Thirty-seven years ago this week, one of the bloodiest chapters in Palestinian history unfolded in a refugee camp in Lebanon. Surrounded by Israeli forces from all sides, thousands of refugees, bereft of leadership and protection from the international community, were slaughtered during a two day killing spree in the Shatila refugee camp and the adjacent Sabra neighbourhood of Beirut by the Christian Phalangist militia, Israel’s paramilitary ally in Lebanon.
When: 16–18 September 1982
September 15: Israeli forces, who had invaded Lebanon three months earlier, advanced into Beirut and surrounded the Palestinian refugee camp of Shatila. A tenuous ceasefire agreement had already been brokered by the US to allow the leadership of the Palestine Liberation Organisation (PLO) along with more than 14,000 fighters to leave the country, which was ravaged by a civil war. UN Security Council Resolution 520 dated 17 September was passed unanimously and condemned “the recent Israeli incursions into Beirut in violation of the cease-fire agreements and of Security Council resolutions.” Israel ignored this resolution too.
Virtually sealed off from the outside world by Israeli tanks, hundreds of Phalangist fighters — a Christian militia group inspired by European fascists — were instructed by Israeli forces to clear out PLO members from the area. What unfolded over the following day and half horrified the world.
The Phalange were archenemies of the PLO. They fought on opposite sides in the Lebanese civil war which resulted in 120,000 deaths. They also wanted to avenge the death of the newly-elected President of Lebanon, Bachir Gemayel. The Phalangists believed that Palestinians had assassinated Gemayel on 14 September — an allegation that turned out to be completely false — which proved to be fatal for the Palestinians.
In the 38 hours that the Israelis allowed the Phalange militia to enter the refugee camp unhindered, the Palestinians bunkered in their makeshift shelters suffered unspeakable horrors. Israel’s proxy militiamen raped, tortured, mutilated and killed more than 3,000 Palestinian and Lebanese residents of Sabra and Shatila. Assisted by bright flares fired into the night sky by Israeli troops based in the sports stadium overlooking the area, the killing went on without pause. Despite eyewitnesses reporting the horrors that were taking place, the Israeli military allowed reinforcements to enter Shatila and are even said to have provided the Phalangists with bulldozers to bury the corpses of dead Palestinians.
Determined to destroy the PLO base in Lebanon and install a puppet regime in Beirut, Israel’s then Defence Minister, Ariel Sharon, turned a blind eye to what was going on. On 17 September, details of the massacre are said to have been communicated to him, but the man who would later become the Prime Minister of Israel was unmoved, allowing the killing to continue for several more hours.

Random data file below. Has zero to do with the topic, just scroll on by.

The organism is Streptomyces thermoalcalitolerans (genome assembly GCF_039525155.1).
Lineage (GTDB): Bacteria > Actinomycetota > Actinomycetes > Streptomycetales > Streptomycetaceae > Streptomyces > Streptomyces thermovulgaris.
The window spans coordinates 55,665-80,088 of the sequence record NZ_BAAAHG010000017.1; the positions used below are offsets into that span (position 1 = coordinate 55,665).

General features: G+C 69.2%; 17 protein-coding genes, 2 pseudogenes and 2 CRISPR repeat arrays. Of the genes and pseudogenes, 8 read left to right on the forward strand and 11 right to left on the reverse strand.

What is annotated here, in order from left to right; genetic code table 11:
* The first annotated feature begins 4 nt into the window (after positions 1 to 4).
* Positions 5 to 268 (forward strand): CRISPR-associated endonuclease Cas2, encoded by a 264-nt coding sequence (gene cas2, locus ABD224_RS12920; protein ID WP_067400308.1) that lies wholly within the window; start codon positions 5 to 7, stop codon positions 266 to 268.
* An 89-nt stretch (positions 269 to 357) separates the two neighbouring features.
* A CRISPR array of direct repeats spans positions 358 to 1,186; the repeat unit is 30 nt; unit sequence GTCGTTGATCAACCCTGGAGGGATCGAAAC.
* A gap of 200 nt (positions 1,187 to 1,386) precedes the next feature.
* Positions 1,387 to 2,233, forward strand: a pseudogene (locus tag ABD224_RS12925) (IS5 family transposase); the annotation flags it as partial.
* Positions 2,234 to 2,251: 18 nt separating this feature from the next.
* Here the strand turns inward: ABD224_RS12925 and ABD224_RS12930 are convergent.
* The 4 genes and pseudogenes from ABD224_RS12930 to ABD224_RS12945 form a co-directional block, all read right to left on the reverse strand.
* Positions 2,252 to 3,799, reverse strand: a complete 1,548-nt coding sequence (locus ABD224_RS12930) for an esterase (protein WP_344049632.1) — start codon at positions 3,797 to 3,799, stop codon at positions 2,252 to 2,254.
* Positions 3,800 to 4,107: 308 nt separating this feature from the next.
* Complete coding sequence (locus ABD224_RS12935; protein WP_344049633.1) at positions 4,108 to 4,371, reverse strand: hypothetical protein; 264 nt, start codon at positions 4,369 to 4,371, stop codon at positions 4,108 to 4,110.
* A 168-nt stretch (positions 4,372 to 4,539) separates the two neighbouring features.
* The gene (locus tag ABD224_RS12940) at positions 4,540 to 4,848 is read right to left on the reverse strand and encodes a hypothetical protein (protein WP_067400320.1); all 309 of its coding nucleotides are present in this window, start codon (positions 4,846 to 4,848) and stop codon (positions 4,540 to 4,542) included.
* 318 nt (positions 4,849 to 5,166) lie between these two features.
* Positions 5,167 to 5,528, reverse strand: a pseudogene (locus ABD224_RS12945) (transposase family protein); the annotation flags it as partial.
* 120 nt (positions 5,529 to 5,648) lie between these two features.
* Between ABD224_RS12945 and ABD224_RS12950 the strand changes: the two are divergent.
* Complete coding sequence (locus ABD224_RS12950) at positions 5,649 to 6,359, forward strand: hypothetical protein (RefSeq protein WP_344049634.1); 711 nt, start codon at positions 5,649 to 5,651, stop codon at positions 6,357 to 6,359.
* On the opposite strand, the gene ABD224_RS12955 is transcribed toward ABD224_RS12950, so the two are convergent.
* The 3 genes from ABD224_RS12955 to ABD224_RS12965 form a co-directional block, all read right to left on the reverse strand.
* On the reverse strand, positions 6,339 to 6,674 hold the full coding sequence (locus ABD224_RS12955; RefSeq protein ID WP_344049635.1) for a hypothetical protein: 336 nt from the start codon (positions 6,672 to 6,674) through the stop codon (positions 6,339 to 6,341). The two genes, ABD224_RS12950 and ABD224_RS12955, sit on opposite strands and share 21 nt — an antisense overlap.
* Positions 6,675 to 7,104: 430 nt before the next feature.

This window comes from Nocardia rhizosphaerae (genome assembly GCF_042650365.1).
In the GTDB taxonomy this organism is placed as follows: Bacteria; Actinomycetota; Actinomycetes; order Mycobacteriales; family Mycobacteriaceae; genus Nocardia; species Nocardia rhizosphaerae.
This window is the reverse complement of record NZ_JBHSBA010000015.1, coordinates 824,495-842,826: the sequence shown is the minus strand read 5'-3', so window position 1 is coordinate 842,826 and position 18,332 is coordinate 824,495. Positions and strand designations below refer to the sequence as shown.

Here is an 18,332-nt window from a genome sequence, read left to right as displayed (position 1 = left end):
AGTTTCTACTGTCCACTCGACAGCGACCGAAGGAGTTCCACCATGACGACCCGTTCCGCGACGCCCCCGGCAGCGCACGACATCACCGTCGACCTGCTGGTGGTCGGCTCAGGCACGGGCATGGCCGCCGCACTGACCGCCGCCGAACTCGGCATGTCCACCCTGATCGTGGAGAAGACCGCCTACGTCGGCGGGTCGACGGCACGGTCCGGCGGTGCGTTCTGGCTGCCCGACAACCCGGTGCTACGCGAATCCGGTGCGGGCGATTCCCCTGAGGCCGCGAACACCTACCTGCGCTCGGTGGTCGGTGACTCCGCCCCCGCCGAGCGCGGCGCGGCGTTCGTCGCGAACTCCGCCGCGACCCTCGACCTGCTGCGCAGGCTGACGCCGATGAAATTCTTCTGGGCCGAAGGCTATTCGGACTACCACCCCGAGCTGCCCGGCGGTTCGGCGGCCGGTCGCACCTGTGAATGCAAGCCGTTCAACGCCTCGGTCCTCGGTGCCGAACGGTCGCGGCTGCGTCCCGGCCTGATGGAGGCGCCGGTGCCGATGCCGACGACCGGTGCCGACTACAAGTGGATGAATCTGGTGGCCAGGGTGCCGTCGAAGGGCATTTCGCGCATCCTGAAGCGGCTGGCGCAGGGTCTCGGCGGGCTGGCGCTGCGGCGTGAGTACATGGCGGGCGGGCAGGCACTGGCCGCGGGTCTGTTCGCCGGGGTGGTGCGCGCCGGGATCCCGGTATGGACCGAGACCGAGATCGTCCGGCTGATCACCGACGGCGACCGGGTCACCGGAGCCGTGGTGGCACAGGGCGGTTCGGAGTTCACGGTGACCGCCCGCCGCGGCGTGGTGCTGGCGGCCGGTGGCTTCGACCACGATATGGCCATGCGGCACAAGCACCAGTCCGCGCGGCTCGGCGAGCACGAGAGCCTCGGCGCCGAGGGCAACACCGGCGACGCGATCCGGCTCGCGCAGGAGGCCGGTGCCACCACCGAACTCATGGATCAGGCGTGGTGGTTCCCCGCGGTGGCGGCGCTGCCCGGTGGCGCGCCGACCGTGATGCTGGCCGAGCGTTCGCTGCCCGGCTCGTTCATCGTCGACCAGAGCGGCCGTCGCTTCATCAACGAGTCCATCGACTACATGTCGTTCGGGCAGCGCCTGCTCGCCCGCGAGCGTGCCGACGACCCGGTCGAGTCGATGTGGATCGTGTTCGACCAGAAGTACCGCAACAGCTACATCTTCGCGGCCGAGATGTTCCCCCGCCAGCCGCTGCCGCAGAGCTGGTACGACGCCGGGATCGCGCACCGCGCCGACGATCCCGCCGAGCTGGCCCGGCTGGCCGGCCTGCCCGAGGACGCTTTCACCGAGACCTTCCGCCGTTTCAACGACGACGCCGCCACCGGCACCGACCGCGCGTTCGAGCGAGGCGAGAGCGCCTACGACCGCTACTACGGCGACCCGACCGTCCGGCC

What happened next?
Shock and outrage followed. The UN Security Council passed Resolution 521 unanimously, condemning the massacre. On 16 December 1982, the UN General Assembly declared the massacre to be an “act of genocide”.
Israel launched an investigation of its own on 28 September 1982 with the Kahan Commission of Inquiry. It concluded that “direct responsibility” rested with the Phalangists, and that no Israelis were deemed “directly responsible”, although Israel was held to be “indirectly responsible”. Defence minister Ariel Sharon, however, was found to bear “personal responsibility” for “ignoring the danger of bloodshed and revenge” and “not taking appropriate measures to prevent bloodshed.” He was dismissed from his position but that did little to damage his political career and he became Israel’s Prime Minister in 2001.
For the United States, which had guaranteed the safety of civilians left behind after the PLO fighters were shipped out of Lebanon, the massacre was a deep embarrassment. It caused immense damage to its reputation and led to the decision to deploy US forces in the country with disastrous results. President Reagan ordered US Marines back into Lebanon and, just over a year later, on 23 October, 1983, 241 American servicemen were killed when two massive truck bombs destroyed their barracks in Beirut, leading Reagan to withdraw US forces for good.
For the Palestinians, the tragedy of Sabra and Shatila remains as a powerful reminder of their apparently endless cycle of displacement. It was yet another consequence of the ethnic cleansing of Palestine in the 1948 Nakba and again in 1967. Around half a million Palestinian refugees are still dehumanised and insecure in their predicament in Lebanon, with few civil and political rights. They are among 5.4 million scattered across the region in squalid refugee camps which now have a disturbing sense of permanence.
The views expressed in this article belong to the author and do not necessarily reflect the editorial policy of Middle East Monitor.